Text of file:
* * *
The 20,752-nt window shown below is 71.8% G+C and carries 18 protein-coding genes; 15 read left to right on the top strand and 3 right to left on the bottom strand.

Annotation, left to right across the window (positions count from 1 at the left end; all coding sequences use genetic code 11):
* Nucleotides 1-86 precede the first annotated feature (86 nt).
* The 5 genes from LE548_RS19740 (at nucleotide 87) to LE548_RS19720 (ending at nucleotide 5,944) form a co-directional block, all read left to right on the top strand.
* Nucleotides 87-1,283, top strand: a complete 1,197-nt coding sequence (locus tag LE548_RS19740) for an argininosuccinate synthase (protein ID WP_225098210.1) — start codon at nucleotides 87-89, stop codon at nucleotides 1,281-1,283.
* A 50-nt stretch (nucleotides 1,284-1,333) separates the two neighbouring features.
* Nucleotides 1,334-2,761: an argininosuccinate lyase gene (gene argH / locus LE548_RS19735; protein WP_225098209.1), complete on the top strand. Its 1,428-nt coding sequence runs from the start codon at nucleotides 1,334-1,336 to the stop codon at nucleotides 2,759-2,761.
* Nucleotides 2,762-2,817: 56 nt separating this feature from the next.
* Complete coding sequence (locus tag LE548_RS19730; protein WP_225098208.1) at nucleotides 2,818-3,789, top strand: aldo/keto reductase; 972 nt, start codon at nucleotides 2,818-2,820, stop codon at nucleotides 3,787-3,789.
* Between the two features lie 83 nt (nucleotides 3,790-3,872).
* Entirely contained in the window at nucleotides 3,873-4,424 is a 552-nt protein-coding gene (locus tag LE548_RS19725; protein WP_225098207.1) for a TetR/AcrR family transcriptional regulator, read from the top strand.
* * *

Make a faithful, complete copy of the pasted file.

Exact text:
The 20,752-nt window shown below is 71.8% G+C and carries 18 protein-coding genes; 15 read left to right on the top strand and 3 right to left on the bottom strand.

Annotation, left to right across the window (positions count from 1 at the left end; all coding sequences use genetic code 11):
* Nucleotides 1-86 precede the first annotated feature (86 nt).
* The 5 genes from LE548_RS19740 (at nucleotide 87) to LE548_RS19720 (ending at nucleotide 5,944) form a co-directional block, all read left to right on the top strand.
* Nucleotides 87-1,283, top strand: a complete 1,197-nt coding sequence (locus tag LE548_RS19740) for an argininosuccinate synthase (protein ID WP_225098210.1) — start codon at nucleotides 87-89, stop codon at nucleotides 1,281-1,283.
* A 50-nt stretch (nucleotides 1,284-1,333) separates the two neighbouring features.
* Nucleotides 1,334-2,761: an argininosuccinate lyase gene (gene argH / locus LE548_RS19735; protein WP_225098209.1), complete on the top strand. Its 1,428-nt coding sequence runs from the start codon at nucleotides 1,334-1,336 to the stop codon at nucleotides 2,759-2,761.
* Nucleotides 2,762-2,817: 56 nt separating this feature from the next.
* Complete coding sequence (locus tag LE548_RS19730; protein WP_225098208.1) at nucleotides 2,818-3,789, top strand: aldo/keto reductase; 972 nt, start codon at nucleotides 2,818-2,820, stop codon at nucleotides 3,787-3,789.
* Between the two features lie 83 nt (nucleotides 3,790-3,872).
* Entirely contained in the window at nucleotides 3,873-4,424 is a 552-nt protein-coding gene (locus tag LE548_RS19725; protein WP_225098207.1) for a TetR/AcrR family transcriptional regulator, read from the top strand.